Purported Plastic Shell for iPhone 5C Does Well in a Durability Test
A plastic rear shell, which is alleged to be a production part for Apple’s rumored low-cost “iPhone 5C,” has appeared in a new video report out of Taiwan, where it was measured and even put through a scratch resistance test. The shell, procured by Taiwanese blog Apple Daily, is subjected to a cursory durability test by shaking it in a plastic bag alongside coins and car keys, then forcefully scratching at the surface with the tip of a key. The shell comes out of the test mostly unscathed, a good sign for the durability of the “iPhone 5C” if the part is indeed a legitimate one.
The report indicates that the shell sports a hardiness equivalent to an “8H” grade on the pencil hardness test, the second-hardest grade given. The pencil hardness test is a standard measure of a material’s scratch resistance for those of you who didn’t know.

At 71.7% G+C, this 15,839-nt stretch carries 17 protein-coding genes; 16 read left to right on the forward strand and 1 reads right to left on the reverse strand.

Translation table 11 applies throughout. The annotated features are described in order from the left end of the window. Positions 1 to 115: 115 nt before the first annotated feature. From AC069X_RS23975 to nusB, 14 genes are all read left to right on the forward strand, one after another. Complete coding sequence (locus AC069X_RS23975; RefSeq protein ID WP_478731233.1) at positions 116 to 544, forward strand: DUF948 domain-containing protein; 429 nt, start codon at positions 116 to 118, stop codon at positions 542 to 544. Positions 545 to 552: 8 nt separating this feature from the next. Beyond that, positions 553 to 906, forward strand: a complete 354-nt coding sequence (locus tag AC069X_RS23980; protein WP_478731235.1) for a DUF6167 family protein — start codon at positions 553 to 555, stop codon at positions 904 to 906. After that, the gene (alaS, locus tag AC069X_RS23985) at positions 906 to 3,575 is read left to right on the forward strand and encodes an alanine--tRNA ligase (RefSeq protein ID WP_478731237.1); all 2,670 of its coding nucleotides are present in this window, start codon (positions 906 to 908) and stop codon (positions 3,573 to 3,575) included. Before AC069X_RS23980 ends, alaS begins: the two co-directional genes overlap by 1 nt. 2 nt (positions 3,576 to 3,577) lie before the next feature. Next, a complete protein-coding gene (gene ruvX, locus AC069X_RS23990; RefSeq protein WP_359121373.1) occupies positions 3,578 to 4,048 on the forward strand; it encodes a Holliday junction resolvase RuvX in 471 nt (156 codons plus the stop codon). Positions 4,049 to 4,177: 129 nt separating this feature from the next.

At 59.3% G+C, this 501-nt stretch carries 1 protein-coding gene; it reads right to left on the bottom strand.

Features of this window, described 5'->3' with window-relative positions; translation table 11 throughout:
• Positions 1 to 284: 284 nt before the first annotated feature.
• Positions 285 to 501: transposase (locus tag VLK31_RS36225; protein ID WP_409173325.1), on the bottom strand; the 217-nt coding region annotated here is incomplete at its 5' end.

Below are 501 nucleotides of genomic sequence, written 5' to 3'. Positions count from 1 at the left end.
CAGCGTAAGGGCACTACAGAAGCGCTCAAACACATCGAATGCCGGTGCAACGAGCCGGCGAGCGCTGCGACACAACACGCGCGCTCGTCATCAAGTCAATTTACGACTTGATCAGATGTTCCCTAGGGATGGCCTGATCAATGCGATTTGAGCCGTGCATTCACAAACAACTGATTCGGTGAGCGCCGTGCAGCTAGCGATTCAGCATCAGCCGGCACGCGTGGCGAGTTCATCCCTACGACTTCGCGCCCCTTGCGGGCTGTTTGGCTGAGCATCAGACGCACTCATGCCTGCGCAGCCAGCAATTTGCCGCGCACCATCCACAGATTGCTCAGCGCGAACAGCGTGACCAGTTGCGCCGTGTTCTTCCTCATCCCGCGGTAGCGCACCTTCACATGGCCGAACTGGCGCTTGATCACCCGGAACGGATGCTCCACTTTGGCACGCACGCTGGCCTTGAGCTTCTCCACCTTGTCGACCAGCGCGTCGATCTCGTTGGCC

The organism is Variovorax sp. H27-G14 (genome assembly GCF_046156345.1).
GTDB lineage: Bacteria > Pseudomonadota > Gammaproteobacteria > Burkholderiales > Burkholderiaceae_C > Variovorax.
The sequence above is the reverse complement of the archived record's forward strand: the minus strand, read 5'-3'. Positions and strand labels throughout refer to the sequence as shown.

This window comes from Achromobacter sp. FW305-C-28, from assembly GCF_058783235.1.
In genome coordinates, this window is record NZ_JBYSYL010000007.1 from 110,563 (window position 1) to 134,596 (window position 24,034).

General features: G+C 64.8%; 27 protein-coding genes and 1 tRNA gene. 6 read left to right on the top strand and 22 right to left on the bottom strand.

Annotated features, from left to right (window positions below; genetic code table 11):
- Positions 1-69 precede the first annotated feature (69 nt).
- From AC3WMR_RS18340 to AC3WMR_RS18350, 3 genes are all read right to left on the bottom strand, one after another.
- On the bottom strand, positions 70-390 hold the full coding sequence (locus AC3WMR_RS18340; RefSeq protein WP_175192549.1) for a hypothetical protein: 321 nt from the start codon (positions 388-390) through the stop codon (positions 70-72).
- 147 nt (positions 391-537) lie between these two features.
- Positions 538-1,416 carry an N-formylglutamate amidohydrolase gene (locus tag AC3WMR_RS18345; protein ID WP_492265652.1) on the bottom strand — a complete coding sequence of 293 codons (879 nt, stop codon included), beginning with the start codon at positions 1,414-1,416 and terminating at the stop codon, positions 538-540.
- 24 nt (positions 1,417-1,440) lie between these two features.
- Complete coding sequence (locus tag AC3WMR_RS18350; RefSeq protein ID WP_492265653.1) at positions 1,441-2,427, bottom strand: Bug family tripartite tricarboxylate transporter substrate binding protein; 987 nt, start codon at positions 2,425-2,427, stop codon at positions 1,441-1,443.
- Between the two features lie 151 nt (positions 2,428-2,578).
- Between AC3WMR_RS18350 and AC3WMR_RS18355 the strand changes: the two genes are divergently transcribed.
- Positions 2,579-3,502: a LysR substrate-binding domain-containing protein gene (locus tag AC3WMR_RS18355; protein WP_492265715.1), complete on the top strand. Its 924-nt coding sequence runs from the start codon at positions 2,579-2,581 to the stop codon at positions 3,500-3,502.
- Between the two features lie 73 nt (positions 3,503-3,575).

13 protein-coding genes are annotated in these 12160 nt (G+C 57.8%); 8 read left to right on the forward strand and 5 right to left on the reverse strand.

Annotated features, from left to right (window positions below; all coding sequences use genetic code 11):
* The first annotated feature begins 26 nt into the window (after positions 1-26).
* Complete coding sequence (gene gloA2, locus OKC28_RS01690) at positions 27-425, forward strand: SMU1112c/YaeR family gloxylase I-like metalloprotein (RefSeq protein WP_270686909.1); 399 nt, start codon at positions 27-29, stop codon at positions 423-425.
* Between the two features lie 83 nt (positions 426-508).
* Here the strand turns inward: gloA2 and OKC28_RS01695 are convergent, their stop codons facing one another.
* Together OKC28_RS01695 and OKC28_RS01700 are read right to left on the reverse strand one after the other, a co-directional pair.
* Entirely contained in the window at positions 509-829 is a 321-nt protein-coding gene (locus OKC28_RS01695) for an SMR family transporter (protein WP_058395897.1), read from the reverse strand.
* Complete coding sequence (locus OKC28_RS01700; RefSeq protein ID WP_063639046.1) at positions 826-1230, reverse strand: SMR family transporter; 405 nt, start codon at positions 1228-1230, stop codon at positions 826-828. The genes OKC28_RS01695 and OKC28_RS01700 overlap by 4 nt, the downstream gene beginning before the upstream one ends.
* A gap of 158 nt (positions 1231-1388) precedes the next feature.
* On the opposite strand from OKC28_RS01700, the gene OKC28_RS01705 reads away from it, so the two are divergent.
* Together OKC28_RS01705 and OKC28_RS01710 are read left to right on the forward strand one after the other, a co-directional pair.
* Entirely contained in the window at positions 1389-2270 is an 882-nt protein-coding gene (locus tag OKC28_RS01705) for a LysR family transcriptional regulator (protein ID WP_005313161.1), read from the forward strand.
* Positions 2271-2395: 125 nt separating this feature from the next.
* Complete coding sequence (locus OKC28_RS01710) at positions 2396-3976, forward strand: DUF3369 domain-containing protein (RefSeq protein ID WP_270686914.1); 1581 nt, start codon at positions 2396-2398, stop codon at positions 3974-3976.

Although it is plausible that the shell in the report could be a legitimate Apple part, there are some inconsistencies, such as the lack of regulatory markings below the “iPhone” name. This could indicate it may be a well-made fake. Schematics for the “iPhone 5C” have been circulating among Chinese accessory manufacturers since as early as June.
A purported “iPhone 5S” back plate also seems to make an appearance in the report, sporting a redesigned flash enclosure for the rumored dual LED flash. This part features a blue back, suggesting it may not be authentic.
Time will tell though if the report was right as the iPhone 5C and iPhone 5S are both expected to be announced at a media event on September 10.
Source: Apple Daily